Michael Ruse: Is Darwinism an Exhausted Paradigm?
Professor Michael Ruse, Florida State University
This is the opening public lecture in 'The Darwinan Legacy: Earth, Life and Mind' Series.
Many people – evangelical Christians, Marxist biologists, threatened social scientists, science-ignorant philosophers – think that the days of the theory of evolution through natural selection are numbered if not already over. The theory – call it Darwinism after the author of the Origin of Species – has supposedly run out of steam, if indeed it ever did have the force originally claimed. Supposedly the main mechanism of natural selection is either tautological or inefficient, the theory fails to explain major phenomena like the fossil record, and overall Darwinism is infected with a crude village atheism. There is little wonder that its main supporters today are drawn from the lists of professional God-haters like Dan Dennett and Richard Dawkins. This talk takes on all of these people and shows that their doubts and hostility are a combination of ignorance and fear. Darwinism is the jewel in the crown of science. The critics cannot accept that we have a terrific theory that explains the wonderful world in which we all live. Even the most secular refuse to see that it makes a difference that we humans are the end-product of a long, slow, meaningless force of change, rather than the special creation of a good god on the Sixth Day. The time has come to accept the findings of evolution and to move forward in this knowledge. Let us leave religious bigots, trembling philosophers, and craven politicians in the dust behind us.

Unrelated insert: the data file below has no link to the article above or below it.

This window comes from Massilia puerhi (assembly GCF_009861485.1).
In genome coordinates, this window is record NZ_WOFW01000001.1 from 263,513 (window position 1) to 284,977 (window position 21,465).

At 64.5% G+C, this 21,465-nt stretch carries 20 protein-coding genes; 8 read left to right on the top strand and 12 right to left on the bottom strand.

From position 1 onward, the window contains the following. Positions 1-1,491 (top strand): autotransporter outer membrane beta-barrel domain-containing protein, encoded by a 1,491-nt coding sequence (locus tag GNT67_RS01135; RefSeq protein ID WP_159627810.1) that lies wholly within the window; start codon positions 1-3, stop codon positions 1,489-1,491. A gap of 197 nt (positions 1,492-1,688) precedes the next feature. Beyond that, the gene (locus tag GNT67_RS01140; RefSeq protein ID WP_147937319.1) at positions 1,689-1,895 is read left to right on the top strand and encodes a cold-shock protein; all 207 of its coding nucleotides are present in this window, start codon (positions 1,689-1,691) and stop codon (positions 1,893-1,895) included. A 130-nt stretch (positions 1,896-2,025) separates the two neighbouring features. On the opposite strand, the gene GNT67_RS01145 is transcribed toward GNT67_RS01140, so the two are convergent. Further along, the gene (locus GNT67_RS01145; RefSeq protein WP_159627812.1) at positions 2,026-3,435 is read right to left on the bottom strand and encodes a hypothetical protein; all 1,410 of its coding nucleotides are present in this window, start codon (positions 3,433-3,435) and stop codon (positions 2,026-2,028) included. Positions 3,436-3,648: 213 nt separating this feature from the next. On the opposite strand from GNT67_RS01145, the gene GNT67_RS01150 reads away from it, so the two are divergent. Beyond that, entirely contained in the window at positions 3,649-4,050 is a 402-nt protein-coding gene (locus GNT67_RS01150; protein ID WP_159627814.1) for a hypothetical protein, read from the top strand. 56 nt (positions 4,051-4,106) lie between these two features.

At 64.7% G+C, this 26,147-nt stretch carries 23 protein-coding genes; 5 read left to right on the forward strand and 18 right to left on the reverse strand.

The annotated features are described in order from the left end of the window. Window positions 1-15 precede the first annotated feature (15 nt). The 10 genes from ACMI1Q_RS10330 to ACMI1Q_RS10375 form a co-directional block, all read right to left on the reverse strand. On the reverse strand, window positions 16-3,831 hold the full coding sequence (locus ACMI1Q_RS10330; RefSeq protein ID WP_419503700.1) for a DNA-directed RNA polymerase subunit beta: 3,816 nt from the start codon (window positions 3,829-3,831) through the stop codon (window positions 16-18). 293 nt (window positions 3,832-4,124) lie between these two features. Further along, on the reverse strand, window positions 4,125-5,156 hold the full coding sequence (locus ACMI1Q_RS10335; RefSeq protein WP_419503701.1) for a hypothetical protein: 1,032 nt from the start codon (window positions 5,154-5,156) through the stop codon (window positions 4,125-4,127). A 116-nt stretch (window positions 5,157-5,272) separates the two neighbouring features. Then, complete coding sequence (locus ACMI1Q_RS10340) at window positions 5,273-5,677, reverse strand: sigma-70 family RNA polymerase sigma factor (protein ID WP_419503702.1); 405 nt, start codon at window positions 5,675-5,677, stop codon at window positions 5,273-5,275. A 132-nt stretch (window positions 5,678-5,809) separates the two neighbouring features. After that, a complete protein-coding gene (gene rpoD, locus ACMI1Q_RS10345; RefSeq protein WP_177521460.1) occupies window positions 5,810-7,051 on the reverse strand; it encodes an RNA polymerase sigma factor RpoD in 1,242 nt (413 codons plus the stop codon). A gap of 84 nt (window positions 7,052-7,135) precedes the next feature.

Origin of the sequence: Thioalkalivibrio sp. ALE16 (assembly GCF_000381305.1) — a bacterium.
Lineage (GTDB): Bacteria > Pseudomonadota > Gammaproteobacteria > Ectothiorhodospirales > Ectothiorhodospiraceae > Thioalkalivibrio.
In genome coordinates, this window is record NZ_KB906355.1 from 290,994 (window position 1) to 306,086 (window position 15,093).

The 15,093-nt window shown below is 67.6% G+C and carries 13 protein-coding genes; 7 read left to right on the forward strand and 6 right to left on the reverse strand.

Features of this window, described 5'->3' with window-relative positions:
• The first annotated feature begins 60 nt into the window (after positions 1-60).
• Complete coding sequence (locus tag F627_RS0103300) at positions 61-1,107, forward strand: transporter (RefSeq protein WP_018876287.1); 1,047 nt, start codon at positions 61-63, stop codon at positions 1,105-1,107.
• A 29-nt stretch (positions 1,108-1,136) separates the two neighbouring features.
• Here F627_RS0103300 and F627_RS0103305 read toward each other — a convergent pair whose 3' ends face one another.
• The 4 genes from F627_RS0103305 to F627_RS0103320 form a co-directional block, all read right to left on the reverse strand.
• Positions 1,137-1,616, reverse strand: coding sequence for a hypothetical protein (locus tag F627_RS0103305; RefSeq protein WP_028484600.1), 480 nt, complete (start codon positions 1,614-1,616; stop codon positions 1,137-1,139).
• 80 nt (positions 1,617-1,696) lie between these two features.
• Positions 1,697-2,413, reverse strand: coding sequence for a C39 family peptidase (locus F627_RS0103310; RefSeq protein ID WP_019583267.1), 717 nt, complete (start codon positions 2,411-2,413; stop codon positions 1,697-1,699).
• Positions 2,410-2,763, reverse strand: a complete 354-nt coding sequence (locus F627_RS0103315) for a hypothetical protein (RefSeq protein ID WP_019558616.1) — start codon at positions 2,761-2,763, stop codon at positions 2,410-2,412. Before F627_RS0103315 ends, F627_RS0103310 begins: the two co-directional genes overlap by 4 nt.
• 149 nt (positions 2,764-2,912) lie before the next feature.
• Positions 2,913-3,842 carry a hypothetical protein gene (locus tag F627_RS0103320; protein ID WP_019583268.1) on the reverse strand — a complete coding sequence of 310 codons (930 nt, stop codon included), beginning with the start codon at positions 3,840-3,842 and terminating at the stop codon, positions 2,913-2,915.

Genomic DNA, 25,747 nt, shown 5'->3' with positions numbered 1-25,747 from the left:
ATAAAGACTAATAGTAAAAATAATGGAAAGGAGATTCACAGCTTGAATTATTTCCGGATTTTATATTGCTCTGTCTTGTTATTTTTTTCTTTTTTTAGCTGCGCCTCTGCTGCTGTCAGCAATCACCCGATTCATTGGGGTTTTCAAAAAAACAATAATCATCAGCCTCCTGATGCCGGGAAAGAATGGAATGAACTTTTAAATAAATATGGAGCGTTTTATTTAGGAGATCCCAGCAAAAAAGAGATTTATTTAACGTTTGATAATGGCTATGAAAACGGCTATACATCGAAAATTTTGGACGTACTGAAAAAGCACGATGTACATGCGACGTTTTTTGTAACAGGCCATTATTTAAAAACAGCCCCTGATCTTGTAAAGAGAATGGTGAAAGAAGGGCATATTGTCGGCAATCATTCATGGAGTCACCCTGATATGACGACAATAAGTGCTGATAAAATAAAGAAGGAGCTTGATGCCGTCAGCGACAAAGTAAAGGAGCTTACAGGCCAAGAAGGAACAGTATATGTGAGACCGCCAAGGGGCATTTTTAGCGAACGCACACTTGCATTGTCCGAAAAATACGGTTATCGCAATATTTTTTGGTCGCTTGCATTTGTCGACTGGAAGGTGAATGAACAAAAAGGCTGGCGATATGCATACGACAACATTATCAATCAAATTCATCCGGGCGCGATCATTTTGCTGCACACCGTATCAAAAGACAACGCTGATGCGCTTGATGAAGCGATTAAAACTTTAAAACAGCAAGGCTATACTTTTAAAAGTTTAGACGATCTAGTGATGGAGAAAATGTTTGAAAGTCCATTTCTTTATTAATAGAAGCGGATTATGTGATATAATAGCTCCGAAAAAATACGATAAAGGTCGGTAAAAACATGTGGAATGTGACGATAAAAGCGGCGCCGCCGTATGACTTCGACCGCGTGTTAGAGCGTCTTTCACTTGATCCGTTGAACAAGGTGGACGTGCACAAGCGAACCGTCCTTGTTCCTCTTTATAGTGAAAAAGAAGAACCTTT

Michael Ruse is English-born and a sometime Quaker. He taught philosophy for nearly forty years at the University of Guelph in Ontario, Canada, and is now Lucyle T. Werkmeister Professor at Florida State University in Tallahassee, Florida. He is the author of many books on and around evolutionary theory, most recently Darwinism and its Discontents, published by Cambridge University Press.